This is a reprint of an article and video that originally appeared on PYMNTS.com on July 11, 2022.
Digitization of small- to medium-sized business (SMB) banking is a double-edged sword.
Sandip Nayak, chief AI and insights officer atAmount, told PYMNTS that financial services modernization could deliver any number of positives. Digitization not only improves customer experiences, which drives retention, but it also improves organization processes, reducing costs and increasing efficiencies.
At the same time, there are downsides, too — and more opportunities for fraudsters to enter the banking system as digital becomes the dominant way of applying for a product instead of in-person or retail branches.
By way of example, he pointed to the fraud tied to the Paycheck Protection Program (PPP), where millions of dollars were siphoned from the government aid program by fraudsters presenting themselves as legitimate business owners with a digital-first approach.
Verifying accounts and battling against fraud is a lot more complex than it is for consumer accounts, he said, because “you’re dealing with two bodies — one is the business owner as an individual, and then his or her company.” Those separate/connected identities offer fraudsters several points of exposure.
Banks and financial institutions (FIs) in general are at a disadvantage, he said, because they’ve been using the same rules-based authentication and onboarding processes for the last 20 years. While these processes can be effective in dealing with third-party fraud (identity theft), first-party and synthetic ID fraud are becoming more prevalent.
“The banks and the FinTechs we partner with have been good in dealing with the identity theft ‘version’ of fraud,” Nayak said, but they are less prepared to deal with synthetic IDs and first-party fraud — which is especially difficult in the SMB segment, given you have to solve for both business owner and the business itself.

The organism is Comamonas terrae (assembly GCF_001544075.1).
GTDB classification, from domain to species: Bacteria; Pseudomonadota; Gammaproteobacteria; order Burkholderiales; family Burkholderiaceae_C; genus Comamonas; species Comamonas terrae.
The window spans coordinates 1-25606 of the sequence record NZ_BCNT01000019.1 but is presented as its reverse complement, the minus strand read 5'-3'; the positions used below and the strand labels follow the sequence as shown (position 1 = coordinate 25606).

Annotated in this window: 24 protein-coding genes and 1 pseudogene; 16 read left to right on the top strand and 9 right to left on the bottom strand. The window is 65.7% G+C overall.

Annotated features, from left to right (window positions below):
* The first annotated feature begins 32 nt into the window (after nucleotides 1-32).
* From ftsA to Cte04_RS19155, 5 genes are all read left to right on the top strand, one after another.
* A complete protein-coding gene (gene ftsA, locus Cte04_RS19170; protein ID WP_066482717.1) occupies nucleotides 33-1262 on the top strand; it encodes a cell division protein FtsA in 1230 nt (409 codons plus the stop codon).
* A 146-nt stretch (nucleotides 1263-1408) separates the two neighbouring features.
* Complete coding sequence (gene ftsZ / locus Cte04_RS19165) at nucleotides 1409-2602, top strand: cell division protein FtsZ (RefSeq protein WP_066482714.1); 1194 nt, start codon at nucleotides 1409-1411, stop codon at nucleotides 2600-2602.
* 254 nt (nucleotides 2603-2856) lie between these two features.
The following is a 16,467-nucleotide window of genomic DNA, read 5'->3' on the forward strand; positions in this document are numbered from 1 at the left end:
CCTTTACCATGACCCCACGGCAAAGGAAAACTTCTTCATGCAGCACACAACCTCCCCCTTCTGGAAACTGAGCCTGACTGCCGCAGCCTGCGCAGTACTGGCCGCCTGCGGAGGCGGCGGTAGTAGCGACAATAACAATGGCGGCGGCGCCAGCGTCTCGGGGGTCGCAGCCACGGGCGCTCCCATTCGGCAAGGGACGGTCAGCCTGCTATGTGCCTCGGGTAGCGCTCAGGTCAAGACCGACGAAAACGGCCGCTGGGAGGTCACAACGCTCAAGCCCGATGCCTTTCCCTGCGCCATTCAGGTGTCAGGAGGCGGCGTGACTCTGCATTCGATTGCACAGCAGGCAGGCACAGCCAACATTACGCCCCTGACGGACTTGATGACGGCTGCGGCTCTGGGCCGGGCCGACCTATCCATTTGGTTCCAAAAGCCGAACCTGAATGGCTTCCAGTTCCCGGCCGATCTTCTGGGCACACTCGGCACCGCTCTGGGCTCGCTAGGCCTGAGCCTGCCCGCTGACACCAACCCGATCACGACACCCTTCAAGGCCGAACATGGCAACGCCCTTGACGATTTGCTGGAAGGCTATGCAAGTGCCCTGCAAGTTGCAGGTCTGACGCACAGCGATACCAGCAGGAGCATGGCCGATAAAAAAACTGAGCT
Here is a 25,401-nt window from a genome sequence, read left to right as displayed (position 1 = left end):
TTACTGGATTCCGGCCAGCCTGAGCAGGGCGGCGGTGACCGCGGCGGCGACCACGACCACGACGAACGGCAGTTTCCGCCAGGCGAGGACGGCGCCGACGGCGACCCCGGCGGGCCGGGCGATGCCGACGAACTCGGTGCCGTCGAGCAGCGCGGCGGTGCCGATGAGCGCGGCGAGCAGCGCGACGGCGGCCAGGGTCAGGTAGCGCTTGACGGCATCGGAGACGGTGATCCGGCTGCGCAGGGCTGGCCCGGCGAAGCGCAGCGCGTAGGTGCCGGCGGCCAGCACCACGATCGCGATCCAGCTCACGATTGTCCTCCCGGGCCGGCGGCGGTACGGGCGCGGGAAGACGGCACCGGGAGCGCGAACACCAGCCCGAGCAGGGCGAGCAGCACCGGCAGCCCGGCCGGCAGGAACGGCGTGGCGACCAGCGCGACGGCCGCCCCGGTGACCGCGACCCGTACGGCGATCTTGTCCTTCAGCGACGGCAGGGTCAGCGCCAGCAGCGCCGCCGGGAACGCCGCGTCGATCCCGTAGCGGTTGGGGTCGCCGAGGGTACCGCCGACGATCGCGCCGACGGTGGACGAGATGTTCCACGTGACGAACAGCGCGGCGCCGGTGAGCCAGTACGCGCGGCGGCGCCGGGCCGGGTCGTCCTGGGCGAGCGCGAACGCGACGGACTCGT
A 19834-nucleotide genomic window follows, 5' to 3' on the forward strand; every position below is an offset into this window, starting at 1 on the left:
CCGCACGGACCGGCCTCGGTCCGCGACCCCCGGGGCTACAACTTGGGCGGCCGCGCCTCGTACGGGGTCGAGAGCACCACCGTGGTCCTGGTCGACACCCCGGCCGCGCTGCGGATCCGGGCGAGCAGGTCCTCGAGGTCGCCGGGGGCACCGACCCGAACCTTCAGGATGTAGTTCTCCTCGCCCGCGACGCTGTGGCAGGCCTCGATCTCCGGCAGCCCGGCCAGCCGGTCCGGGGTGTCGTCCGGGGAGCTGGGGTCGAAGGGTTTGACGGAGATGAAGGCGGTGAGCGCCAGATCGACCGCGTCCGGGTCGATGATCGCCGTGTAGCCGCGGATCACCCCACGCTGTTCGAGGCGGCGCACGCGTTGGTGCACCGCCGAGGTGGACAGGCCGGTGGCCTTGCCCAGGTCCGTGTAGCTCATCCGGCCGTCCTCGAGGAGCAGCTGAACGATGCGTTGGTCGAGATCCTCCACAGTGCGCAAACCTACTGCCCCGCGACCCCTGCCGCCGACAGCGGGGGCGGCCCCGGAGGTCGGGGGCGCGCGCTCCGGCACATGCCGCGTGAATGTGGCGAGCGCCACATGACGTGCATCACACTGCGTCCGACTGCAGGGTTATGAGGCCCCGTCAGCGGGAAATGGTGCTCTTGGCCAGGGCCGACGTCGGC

Anomaly Detection Systems
Solutions on offer from companies such as Amount, he said, leverage extensive, alternative data to uncover the digital “footprint” of the business borrower. Additionally, in tandem with traditional info from the credit bureaus, artificial intelligence (AI) and machine learning can devise and utilize algorithms to create the proverbial better mousetrap to ferret out fraud.
AI-driven cross pollination of traditional and non-traditional data can be very effective, Nayak maintained. An SMB owner might have a good credit score, and they might have a genuine trade line on the bureaus.
However, combining that information with alternate data — where the borrower or the small business might have little to no footprint on the web — might uncover anomalies. Perhaps they haven’t done any transactions; if they haven’t sold anything, red flags go up.
It’s becoming a bigger concern in the burgeoning B2B payments space, Nayak said. This puts an even more significant onus on a seamless experience, making the need to embed a modern fraud solution even more critical.
Nayak said it’s important to remember that catching the fraudster is important, but it should not come at a significant cost to the rest of the population.
“Flagging a fraudster is a needle-in-a-haystack problem,” he said. About 99.9% of the applicants or the borrowers are legitimate. The anomaly detection-based fraud defenses can raise flags on suspicious applicants or activity without adversely impacting the experience for the non-fraudulent applicants.
As he told PYMNTS, “Simplifying and modernizing the account-opening process by using modern day fraud solutions like Amount Defense on the back end can be very effective in letting the good actors go through the process seamlessly while being very efficient and effective in flagging the bad actors.”
To learn more about how AI technologies can help financial institutions better mitigate fraud and risk, read Why Financial Fraud Is Costing You More Than You Think.